Jaguar's entry into Formula E will mark its return to International motorsport for the first time in a decade. Sam Smith explains why the move makes sense.
It was tempting to wonder what Jaguar legends Williams Lyons, Lofty England and Sir John Egan would have made of their former 'engineering alma mater's' decision to launch into a five-year Formula E programme.
As the project became officially confirmed on Tuesday at the imposing Shard monolith overlooking the City of London, Jaguar was in turn taking the moral high-ground in its sporting and automotive outlook in what it described as 'carbon conscious' and 'R&D real world testing.'
In short, Jaguar is aiming to accrue further 'e-credentials' in order to position itself for a growing EV market in years to come and the growth of Formula E attracted it to get back on the race tracks of the world.
For a company that pioneered lightweight aluminium engineering in motorsport 65 years ago (with the XK120), the conclusion had to be that Messrs Lyons, England and Egan would have much enjoyed the far-sighted and innovative approach that their engineering proteges were embarking upon.
There is no doubting that the Jaguar Formula E programme is a late contender for a 2015 feel-good story. A decade on from its bloated Formula 1 campaign, the rejuvenated marque is looking at the bigger picture on a multitude of levels as it sets to develop a new vision of its sporting identity.
The new Jaguar Formula E team (although its official title will be known only next Spring) will utilise technology from its own R&D department along with their main technology partners Williams Advanced Engineering.
Jaguar will immediately take its seat on the Formula E Technical Working Group. This is distinct to the Manufacturers Advisory Group, which Motorsport.com uncovered in June.
The operational aspect of the team will be based within Williams' Grove facility as well as a unit at Donington Park. Drivers, the final livery of the car, and other senior engineering staff are set to be announced in April.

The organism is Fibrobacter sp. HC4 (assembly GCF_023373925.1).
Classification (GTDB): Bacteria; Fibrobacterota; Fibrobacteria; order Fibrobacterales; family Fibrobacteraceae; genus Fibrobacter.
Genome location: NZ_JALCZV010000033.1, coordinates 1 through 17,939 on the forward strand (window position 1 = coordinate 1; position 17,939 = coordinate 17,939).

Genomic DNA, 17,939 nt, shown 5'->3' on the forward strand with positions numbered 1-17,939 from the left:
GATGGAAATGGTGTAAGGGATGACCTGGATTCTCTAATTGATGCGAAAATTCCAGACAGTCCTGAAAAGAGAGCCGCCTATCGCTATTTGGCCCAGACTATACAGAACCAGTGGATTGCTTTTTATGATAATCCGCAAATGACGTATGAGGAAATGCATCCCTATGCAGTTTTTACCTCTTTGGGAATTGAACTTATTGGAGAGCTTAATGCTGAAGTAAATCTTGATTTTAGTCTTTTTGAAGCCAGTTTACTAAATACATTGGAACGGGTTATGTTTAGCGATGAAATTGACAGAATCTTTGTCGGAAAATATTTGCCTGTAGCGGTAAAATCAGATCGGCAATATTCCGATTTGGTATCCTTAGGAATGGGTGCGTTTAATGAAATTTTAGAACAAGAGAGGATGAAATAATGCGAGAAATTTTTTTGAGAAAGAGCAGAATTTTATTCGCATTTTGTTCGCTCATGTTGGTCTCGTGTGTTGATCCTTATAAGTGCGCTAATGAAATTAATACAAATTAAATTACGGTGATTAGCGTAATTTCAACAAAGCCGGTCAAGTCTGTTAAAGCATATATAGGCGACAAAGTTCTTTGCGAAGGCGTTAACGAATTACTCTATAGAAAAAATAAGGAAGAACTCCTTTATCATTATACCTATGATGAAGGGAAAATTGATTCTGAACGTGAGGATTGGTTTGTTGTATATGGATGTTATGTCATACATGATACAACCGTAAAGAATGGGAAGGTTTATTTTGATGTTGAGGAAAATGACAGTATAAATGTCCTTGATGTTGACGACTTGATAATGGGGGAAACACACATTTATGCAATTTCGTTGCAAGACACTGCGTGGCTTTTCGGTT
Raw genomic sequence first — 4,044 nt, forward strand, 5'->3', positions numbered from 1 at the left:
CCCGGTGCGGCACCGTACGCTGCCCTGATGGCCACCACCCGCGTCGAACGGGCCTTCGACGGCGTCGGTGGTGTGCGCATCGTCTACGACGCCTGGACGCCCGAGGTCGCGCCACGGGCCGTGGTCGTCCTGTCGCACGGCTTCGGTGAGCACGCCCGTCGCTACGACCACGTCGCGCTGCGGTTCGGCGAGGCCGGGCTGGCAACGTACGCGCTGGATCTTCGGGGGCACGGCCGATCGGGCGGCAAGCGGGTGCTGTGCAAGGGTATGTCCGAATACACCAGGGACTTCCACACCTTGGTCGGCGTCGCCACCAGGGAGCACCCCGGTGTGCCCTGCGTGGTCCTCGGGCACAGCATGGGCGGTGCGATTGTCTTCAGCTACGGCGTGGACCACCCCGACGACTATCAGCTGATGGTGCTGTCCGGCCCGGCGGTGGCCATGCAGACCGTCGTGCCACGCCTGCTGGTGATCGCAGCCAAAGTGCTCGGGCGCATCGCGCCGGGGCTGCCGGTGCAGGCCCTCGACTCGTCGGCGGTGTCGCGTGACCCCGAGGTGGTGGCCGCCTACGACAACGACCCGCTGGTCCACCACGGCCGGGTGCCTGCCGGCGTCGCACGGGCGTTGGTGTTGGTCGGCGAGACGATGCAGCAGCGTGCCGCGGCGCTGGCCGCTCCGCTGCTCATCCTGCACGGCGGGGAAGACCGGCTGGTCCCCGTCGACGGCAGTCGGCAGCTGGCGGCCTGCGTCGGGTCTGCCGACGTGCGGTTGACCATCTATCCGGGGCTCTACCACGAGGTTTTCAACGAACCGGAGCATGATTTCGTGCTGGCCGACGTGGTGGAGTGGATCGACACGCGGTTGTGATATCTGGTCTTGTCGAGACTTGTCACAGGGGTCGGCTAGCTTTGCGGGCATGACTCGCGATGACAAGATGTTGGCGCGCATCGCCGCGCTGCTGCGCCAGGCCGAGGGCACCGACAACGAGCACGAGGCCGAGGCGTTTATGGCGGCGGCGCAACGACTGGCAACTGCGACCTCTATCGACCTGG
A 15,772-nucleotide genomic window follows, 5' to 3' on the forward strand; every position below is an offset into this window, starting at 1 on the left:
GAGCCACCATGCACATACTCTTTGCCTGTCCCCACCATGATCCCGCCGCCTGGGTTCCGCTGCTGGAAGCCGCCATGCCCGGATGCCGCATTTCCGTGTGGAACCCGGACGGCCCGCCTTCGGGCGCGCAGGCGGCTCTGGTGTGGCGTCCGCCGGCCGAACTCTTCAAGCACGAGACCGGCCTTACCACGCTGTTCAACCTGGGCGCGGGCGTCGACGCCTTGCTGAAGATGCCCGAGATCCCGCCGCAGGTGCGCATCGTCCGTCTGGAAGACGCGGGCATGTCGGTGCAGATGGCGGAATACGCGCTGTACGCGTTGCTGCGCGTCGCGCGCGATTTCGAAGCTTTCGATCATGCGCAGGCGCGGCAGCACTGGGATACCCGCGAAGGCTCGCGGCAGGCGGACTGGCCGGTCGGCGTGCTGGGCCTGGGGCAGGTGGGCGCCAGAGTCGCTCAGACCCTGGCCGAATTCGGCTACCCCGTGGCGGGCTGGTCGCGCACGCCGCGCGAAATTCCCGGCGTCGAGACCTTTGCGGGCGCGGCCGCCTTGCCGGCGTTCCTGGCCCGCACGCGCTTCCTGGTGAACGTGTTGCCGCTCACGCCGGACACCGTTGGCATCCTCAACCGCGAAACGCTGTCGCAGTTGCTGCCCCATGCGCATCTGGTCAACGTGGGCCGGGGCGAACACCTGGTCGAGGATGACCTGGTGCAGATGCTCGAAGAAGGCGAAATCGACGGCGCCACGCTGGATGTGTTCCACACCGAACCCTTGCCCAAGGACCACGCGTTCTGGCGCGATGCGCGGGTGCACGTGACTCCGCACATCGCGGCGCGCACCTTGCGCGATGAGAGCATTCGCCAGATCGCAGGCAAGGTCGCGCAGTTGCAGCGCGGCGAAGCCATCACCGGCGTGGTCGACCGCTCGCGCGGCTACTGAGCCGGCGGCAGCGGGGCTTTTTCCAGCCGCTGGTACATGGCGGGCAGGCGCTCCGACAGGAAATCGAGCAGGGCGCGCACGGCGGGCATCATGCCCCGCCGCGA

"We have aspects of the technology we will be running working already," said James Barclay, who will be the team director at Jaguar.
"We will have more to tell everyone in terms of specifics on the motor, inverter and so forth next spring.
"The work though is starting in earnest and we are very hungry to ensure we can both satisfy our innovative technical targets with also being competitive on performance."
Formula E right for Jaguar
Barclay has racing experience having had a role in the successful Bentley EXP Speed 8 LMP project between 2002-2003, and strongly believes that Formula E is the right fit for Jaguar's sporting ambitions in the future.
"We watched the championship very closely in season one and we liked what we saw," he told Motorsport.com "The engagement that it had with a new fan base and the different ways it promoted and marketed itself really reflects where we, as a company, want to go in the future."
Jaguar will utilise what it calls its 'Generation Y technology cell' within its company structure. This is a collective of young engineers (generally bracketed as being born between 1980-2000) that are focusing on clean technology and applications that will see Jaguar build a range of electric and Hybrid automotive products over the next decade.
Formula E will be a mirror to its technology showcase on the roads.
Like Renault, like DS (Citroen), like Audi, Jaguar believes that Formula E is leveraging a genuine clear path to manufacturers and tapping into what they want in the commercial world, carbon conscious engineering, as well how and where new generations are spending their leisure time.
So, it's an entirely new jungle for the 'Big Cat' to stalk around. For Formula E, it is a major coup to capture a brand as big as Jaguar - and at least one more OEM is set to join the 'e-party' next year.
For fans of motorsport, whether it is the history and legend of Jaguar, or the exciting 'anything is possible' future outlook of the sport, there is much to look forward to in the coming years as more manufacturers engage in electric battle.